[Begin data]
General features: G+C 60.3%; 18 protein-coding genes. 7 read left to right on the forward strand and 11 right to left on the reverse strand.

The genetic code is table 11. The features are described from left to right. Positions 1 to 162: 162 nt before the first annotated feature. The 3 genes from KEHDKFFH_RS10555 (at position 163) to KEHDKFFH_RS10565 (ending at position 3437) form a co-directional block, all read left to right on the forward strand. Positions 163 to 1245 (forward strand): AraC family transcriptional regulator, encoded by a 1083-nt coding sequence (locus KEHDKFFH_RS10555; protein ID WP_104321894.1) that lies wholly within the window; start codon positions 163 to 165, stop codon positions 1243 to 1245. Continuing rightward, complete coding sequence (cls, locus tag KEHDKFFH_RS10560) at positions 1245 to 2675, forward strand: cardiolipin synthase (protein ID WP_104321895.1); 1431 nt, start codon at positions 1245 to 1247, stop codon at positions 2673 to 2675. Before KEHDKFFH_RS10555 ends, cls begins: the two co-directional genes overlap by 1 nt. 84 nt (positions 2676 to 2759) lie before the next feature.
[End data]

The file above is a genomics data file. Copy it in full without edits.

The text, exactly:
General features: G+C 60.3%; 18 protein-coding genes. 7 read left to right on the forward strand and 11 right to left on the reverse strand.

The genetic code is table 11. The features are described from left to right. Positions 1 to 162: 162 nt before the first annotated feature. The 3 genes from KEHDKFFH_RS10555 (at position 163) to KEHDKFFH_RS10565 (ending at position 3437) form a co-directional block, all read left to right on the forward strand. Positions 163 to 1245 (forward strand): AraC family transcriptional regulator, encoded by a 1083-nt coding sequence (locus KEHDKFFH_RS10555; protein ID WP_104321894.1) that lies wholly within the window; start codon positions 163 to 165, stop codon positions 1243 to 1245. Continuing rightward, complete coding sequence (cls, locus tag KEHDKFFH_RS10560) at positions 1245 to 2675, forward strand: cardiolipin synthase (protein ID WP_104321895.1); 1431 nt, start codon at positions 1245 to 1247, stop codon at positions 2673 to 2675. Before KEHDKFFH_RS10555 ends, cls begins: the two co-directional genes overlap by 1 nt. 84 nt (positions 2676 to 2759) lie before the next feature.